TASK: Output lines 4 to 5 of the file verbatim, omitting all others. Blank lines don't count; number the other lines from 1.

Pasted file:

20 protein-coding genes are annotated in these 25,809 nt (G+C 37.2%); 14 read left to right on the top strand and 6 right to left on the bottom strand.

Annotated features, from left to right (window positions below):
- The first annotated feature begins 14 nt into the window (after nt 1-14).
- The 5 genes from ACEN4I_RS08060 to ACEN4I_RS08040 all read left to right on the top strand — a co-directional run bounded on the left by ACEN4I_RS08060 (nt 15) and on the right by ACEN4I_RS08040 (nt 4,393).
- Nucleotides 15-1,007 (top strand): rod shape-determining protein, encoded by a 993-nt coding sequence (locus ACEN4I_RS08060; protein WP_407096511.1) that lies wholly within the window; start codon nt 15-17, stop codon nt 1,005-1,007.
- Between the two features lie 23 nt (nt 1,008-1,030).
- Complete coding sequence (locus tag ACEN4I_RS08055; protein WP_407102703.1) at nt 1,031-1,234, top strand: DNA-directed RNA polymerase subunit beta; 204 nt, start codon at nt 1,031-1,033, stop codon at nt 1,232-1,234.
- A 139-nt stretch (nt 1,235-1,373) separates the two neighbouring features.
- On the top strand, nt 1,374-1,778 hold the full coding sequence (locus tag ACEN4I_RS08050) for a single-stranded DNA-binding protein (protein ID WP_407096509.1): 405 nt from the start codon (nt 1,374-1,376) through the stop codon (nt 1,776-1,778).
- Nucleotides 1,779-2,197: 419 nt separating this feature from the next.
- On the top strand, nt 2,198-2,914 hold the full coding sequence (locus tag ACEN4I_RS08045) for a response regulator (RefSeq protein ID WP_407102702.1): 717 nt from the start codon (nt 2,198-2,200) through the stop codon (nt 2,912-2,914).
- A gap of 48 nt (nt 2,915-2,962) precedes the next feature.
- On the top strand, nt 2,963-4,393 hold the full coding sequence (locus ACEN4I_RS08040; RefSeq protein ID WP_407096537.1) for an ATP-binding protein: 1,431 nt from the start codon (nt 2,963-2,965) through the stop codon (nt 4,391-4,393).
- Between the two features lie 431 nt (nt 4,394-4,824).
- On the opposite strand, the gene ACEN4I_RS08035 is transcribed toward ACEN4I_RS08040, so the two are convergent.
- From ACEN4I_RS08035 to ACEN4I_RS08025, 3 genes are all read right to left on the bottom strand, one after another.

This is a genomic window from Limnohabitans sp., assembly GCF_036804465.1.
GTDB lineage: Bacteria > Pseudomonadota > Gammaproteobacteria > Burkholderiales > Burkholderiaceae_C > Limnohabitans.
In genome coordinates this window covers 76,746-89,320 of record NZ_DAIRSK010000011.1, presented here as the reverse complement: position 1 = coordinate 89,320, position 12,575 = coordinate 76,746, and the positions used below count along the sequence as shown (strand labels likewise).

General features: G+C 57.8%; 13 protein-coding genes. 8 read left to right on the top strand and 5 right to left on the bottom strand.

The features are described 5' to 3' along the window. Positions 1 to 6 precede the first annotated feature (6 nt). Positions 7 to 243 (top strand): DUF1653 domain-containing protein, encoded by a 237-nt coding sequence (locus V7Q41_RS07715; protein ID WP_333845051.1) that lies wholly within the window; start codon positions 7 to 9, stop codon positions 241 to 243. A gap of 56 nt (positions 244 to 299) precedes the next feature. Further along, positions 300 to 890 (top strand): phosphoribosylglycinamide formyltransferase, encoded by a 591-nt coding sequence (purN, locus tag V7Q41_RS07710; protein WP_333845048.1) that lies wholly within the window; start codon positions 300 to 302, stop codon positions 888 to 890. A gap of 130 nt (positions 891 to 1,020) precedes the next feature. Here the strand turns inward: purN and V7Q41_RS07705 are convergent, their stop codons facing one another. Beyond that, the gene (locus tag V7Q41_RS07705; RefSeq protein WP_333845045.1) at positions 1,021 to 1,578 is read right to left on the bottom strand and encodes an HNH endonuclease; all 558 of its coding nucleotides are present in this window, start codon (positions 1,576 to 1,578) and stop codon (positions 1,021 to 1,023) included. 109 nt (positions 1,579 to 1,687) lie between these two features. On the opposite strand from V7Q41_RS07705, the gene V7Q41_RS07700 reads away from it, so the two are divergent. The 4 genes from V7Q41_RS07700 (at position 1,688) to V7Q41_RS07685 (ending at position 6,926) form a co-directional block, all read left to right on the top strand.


- The 5 genes from ACEN4I_RS08060 to ACEN4I_RS08040 all read left to right on the top strand — a co-directional run bounded on the left by ACEN4I_RS08060 (nt 15) and on the right by ACEN4I_RS08040 (nt 4,393).
- Nucleotides 15-1,007 (top strand): rod shape-determining protein, encoded by a 993-nt coding sequence (locus ACEN4I_RS08060; protein WP_407096511.1) that lies wholly within the window; start codon nt 15-17, stop codon nt 1,005-1,007.